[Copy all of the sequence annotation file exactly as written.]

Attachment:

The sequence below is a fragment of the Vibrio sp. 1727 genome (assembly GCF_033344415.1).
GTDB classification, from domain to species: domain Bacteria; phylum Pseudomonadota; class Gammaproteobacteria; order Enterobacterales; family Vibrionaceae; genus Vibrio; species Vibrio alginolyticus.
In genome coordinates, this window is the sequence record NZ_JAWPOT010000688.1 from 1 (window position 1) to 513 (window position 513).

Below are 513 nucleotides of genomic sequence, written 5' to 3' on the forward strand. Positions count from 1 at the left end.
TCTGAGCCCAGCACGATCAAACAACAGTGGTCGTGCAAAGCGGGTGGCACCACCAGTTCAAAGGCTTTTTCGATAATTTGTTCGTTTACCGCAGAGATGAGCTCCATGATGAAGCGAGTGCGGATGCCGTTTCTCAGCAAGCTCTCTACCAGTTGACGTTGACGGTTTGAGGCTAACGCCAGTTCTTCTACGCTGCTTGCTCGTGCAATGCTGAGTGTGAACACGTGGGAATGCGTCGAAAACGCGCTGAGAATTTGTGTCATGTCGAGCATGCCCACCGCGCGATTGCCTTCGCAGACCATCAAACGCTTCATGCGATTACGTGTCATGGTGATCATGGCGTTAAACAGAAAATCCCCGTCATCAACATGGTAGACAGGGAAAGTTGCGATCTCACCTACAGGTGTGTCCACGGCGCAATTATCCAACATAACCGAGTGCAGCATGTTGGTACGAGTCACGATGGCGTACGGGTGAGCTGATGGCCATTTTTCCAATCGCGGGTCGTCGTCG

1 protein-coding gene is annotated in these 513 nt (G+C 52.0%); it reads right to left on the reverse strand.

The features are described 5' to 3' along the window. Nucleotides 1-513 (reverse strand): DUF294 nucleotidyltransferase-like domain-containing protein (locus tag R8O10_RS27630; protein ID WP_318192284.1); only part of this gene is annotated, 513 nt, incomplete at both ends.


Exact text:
The sequence below is a fragment of the Vibrio sp. 1727 genome (assembly GCF_033344415.1).
GTDB classification, from domain to species: domain Bacteria; phylum Pseudomonadota; class Gammaproteobacteria; order Enterobacterales; family Vibrionaceae; genus Vibrio; species Vibrio alginolyticus.
In genome coordinates, this window is the sequence record NZ_JAWPOT010000688.1 from 1 (window position 1) to 513 (window position 513).

Below are 513 nucleotides of genomic sequence, written 5' to 3' on the forward strand. Positions count from 1 at the left end.
TCTGAGCCCAGCACGATCAAACAACAGTGGTCGTGCAAAGCGGGTGGCACCACCAGTTCAAAGGCTTTTTCGATAATTTGTTCGTTTACCGCAGAGATGAGCTCCATGATGAAGCGAGTGCGGATGCCGTTTCTCAGCAAGCTCTCTACCAGTTGACGTTGACGGTTTGAGGCTAACGCCAGTTCTTCTACGCTGCTTGCTCGTGCAATGCTGAGTGTGAACACGTGGGAATGCGTCGAAAACGCGCTGAGAATTTGTGTCATGTCGAGCATGCCCACCGCGCGATTGCCTTCGCAGACCATCAAACGCTTCATGCGATTACGTGTCATGGTGATCATGGCGTTAAACAGAAAATCCCCGTCATCAACATGGTAGACAGGGAAAGTTGCGATCTCACCTACAGGTGTGTCCACGGCGCAATTATCCAACATAACCGAGTGCAGCATGTTGGTACGAGTCACGATGGCGTACGGGTGAGCTGATGGCCATTTTTCCAATCGCGGGTCGTCGTCG

1 protein-coding gene is annotated in these 513 nt (G+C 52.0%); it reads right to left on the reverse strand.

The features are described 5' to 3' along the window. Nucleotides 1-513 (reverse strand): DUF294 nucleotidyltransferase-like domain-containing protein (locus tag R8O10_RS27630; protein ID WP_318192284.1); only part of this gene is annotated, 513 nt, incomplete at both ends.